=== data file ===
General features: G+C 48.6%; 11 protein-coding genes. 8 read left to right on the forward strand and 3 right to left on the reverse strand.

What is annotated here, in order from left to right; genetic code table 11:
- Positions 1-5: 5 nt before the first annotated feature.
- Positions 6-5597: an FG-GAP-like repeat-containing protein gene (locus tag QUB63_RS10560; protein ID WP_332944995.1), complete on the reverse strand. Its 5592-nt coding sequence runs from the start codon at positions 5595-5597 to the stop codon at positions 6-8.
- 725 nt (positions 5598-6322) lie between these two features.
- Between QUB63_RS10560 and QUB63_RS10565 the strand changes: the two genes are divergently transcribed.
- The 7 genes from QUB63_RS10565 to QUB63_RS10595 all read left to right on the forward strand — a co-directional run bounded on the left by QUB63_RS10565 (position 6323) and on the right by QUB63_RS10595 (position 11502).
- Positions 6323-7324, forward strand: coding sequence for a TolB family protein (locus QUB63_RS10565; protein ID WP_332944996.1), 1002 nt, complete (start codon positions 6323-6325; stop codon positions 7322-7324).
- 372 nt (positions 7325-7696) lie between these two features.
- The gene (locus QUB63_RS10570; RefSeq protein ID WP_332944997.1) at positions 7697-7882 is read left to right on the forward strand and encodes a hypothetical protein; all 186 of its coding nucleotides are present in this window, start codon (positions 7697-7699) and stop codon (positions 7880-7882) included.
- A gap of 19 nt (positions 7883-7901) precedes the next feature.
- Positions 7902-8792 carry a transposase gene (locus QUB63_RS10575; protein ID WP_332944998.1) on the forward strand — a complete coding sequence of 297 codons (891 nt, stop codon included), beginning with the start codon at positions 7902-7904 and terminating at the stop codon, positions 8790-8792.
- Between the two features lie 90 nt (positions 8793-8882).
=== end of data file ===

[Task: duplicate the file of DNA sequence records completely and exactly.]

General features: G+C 48.6%; 11 protein-coding genes. 8 read left to right on the forward strand and 3 right to left on the reverse strand.

What is annotated here, in order from left to right; genetic code table 11:
- Positions 1-5: 5 nt before the first annotated feature.
- Positions 6-5597: an FG-GAP-like repeat-containing protein gene (locus tag QUB63_RS10560; protein ID WP_332944995.1), complete on the reverse strand. Its 5592-nt coding sequence runs from the start codon at positions 5595-5597 to the stop codon at positions 6-8.
- 725 nt (positions 5598-6322) lie between these two features.
- Between QUB63_RS10560 and QUB63_RS10565 the strand changes: the two genes are divergently transcribed.
- The 7 genes from QUB63_RS10565 to QUB63_RS10595 all read left to right on the forward strand — a co-directional run bounded on the left by QUB63_RS10565 (position 6323) and on the right by QUB63_RS10595 (position 11502).
- Positions 6323-7324, forward strand: coding sequence for a TolB family protein (locus QUB63_RS10565; protein ID WP_332944996.1), 1002 nt, complete (start codon positions 6323-6325; stop codon positions 7322-7324).
- 372 nt (positions 7325-7696) lie between these two features.
- The gene (locus QUB63_RS10570; RefSeq protein ID WP_332944997.1) at positions 7697-7882 is read left to right on the forward strand and encodes a hypothetical protein; all 186 of its coding nucleotides are present in this window, start codon (positions 7697-7699) and stop codon (positions 7880-7882) included.
- A gap of 19 nt (positions 7883-7901) precedes the next feature.
- Positions 7902-8792 carry a transposase gene (locus QUB63_RS10575; protein ID WP_332944998.1) on the forward strand — a complete coding sequence of 297 codons (891 nt, stop codon included), beginning with the start codon at positions 7902-7904 and terminating at the stop codon, positions 8790-8792.
- Between the two features lie 90 nt (positions 8793-8882).